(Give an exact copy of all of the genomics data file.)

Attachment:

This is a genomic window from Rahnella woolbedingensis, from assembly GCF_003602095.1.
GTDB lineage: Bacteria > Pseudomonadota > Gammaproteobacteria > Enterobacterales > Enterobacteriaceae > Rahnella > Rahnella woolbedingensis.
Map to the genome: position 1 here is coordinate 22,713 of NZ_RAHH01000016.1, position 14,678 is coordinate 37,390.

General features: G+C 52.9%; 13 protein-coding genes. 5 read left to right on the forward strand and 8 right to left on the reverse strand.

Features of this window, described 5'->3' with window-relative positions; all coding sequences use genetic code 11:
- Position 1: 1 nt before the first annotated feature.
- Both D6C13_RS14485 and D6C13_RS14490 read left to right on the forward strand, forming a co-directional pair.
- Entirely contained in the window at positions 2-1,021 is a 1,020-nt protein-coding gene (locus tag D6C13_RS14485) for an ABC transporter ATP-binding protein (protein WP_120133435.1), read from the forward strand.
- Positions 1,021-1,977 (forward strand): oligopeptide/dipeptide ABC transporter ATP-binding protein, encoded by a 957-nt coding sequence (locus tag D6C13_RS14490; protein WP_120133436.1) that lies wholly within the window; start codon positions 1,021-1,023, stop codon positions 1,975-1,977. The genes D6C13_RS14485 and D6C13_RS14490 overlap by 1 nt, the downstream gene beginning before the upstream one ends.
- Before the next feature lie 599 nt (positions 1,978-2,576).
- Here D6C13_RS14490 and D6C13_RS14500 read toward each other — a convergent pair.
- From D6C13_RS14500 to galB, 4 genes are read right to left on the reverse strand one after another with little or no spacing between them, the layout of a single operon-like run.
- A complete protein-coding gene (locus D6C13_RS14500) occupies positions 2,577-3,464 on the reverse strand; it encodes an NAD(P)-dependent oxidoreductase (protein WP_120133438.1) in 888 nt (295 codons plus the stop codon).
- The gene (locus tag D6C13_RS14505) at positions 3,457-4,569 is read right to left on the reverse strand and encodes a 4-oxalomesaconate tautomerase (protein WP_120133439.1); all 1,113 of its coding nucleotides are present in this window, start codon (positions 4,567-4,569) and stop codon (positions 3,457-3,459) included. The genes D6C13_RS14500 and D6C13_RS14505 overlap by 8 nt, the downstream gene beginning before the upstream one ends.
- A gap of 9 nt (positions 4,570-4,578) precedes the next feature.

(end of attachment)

This is a genomic window from Rahnella woolbedingensis, from assembly GCF_003602095.1.
GTDB lineage: Bacteria > Pseudomonadota > Gammaproteobacteria > Enterobacterales > Enterobacteriaceae > Rahnella > Rahnella woolbedingensis.
Map to the genome: position 1 here is coordinate 22,713 of NZ_RAHH01000016.1, position 14,678 is coordinate 37,390.

General features: G+C 52.9%; 13 protein-coding genes. 5 read left to right on the forward strand and 8 right to left on the reverse strand.

Features of this window, described 5'->3' with window-relative positions; all coding sequences use genetic code 11:
- Position 1: 1 nt before the first annotated feature.
- Both D6C13_RS14485 and D6C13_RS14490 read left to right on the forward strand, forming a co-directional pair.
- Entirely contained in the window at positions 2-1,021 is a 1,020-nt protein-coding gene (locus tag D6C13_RS14485) for an ABC transporter ATP-binding protein (protein WP_120133435.1), read from the forward strand.
- Positions 1,021-1,977 (forward strand): oligopeptide/dipeptide ABC transporter ATP-binding protein, encoded by a 957-nt coding sequence (locus tag D6C13_RS14490; protein WP_120133436.1) that lies wholly within the window; start codon positions 1,021-1,023, stop codon positions 1,975-1,977. The genes D6C13_RS14485 and D6C13_RS14490 overlap by 1 nt, the downstream gene beginning before the upstream one ends.
- Before the next feature lie 599 nt (positions 1,978-2,576).
- Here D6C13_RS14490 and D6C13_RS14500 read toward each other — a convergent pair.
- From D6C13_RS14500 to galB, 4 genes are read right to left on the reverse strand one after another with little or no spacing between them, the layout of a single operon-like run.
- A complete protein-coding gene (locus D6C13_RS14500) occupies positions 2,577-3,464 on the reverse strand; it encodes an NAD(P)-dependent oxidoreductase (protein WP_120133438.1) in 888 nt (295 codons plus the stop codon).
- The gene (locus tag D6C13_RS14505) at positions 3,457-4,569 is read right to left on the reverse strand and encodes a 4-oxalomesaconate tautomerase (protein WP_120133439.1); all 1,113 of its coding nucleotides are present in this window, start codon (positions 4,567-4,569) and stop codon (positions 3,457-3,459) included. The genes D6C13_RS14500 and D6C13_RS14505 overlap by 8 nt, the downstream gene beginning before the upstream one ends.
- A gap of 9 nt (positions 4,570-4,578) precedes the next feature.